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Two girls died Tuesday at a Tennessee high school in suspected overdoses after taking a drug combination that authorities believe included fentanyl, the latest reminder of how rampantly the lethal drug has made its way to young people in recent years.

A third girl, a 17-year-old student who also overdosed at Fayette-Ware Comprehensive High School in Somerville but has since been released from a hospital, was charged as a juvenile with two counts of second-degree murder and possession of a controlled substance, said District Attorney General Mark Davidson with the 25th Judicial District that includes Fayette County. Somerville is about 45 miles northeast of Memphis.

Davidson told NBC News while fentanyl is suspected to play a role in the deaths of the students, ages 16 and 17, the medical examiner still has to determine the cause and manner of their deaths.

“This case is tragic. It’s terrible,” he said. “And unfortunately, it highlights what we’ve been telling the public … about the dangers of fentanyl. How lethal it is and how prevalent it is becoming. And that if you buy any drug on the street, whether you think it’s meth or cocaine, or a pressed pill, … it very well may contain fentanyl and it very well might kill you.”

The two teens were found dead in a school parking lot, while the teenager who survived was unconscious, Davidson added.

No decision has been made yet on whether that teen will be charged as an adult, he said.

Fayette County Public Schools Superintendent Versie R. Hamlett said in a Facebook post Wednesday that a “terrible tragedy” occurred the previous day at the high school that involved three students who were completing their junior year at the school.

The names of the students have not been released.

“First and foremost, we want to send our thoughts and prayers to the families of the young ladies who lost their lives,” the post said. “A common thread throughout our district is family. This situation has rocked our family.”

The superintendent added that district officials were working with the Fayette County Sheriff’s Office and the Tennessee Bureau of Investigation and “supporting their efforts in every possible way.”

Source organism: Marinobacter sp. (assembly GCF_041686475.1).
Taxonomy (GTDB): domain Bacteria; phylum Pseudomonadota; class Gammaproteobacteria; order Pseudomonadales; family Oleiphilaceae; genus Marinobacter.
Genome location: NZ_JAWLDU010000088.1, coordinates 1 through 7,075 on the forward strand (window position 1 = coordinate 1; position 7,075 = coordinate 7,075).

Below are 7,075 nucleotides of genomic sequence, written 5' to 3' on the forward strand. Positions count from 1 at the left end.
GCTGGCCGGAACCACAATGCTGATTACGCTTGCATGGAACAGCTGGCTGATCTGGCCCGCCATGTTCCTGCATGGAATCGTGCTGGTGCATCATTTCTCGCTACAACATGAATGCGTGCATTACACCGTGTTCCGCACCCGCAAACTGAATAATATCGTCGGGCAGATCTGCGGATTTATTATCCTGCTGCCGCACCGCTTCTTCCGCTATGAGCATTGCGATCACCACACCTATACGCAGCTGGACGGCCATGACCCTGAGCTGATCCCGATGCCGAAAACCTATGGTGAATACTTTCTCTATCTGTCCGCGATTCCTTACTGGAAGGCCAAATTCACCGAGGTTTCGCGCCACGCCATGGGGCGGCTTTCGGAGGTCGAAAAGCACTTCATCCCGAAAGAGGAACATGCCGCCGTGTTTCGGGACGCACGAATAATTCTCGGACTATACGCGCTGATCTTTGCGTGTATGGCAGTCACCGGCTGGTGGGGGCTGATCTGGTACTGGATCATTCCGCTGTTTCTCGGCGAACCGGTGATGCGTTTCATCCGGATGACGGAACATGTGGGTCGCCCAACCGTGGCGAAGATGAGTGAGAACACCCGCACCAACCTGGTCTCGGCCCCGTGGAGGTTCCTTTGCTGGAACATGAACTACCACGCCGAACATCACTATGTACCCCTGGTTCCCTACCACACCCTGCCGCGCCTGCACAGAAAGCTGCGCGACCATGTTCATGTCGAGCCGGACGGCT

The sheriff’s office announced on Facebook earlier this week the deaths of the minors in possible drug overdoses. A third juvenile was taken to the hospital in critical condition, the sheriff’s office said.

The suspected fentanyl-related deaths of the teens in Tennessee come on the heels of reports of other teen overdoses reported in communities across the country.

Nearly one dozen students spread across three schools in the Carrollton-Farmers Branch Independent School District in Texas overdosed on fentanyl from September to March. Three of them died.

The overdoses were connected to three individuals who lived a few blocks from the school, according to a federal complaint. All have been charged with conspiracy to distribute and possess with intent to distribute a controlled substance. 

Fentanyl, a highly potent and addictive synthetic opiate that can be deadly with a dose as small as the tip of a pencil, has ravaged adult populations for nearly a decade. The mass availability of the drug in recent years has given it a wider path to young people. 

Median monthly overdose deaths involving fentanyl for people ages 10 to 19 increased 182% from July to December 2019 compared to the same period in 2021, according to a December report from the Centers for Disease Control and Prevention.

More than 2,200 teens fatally overdosed in the two and a half year period from July 2019 to December 2021, with fentanyl involved in 84% of the deaths, the report found.

Daniella Silva and Safia Samee Ali contributed.

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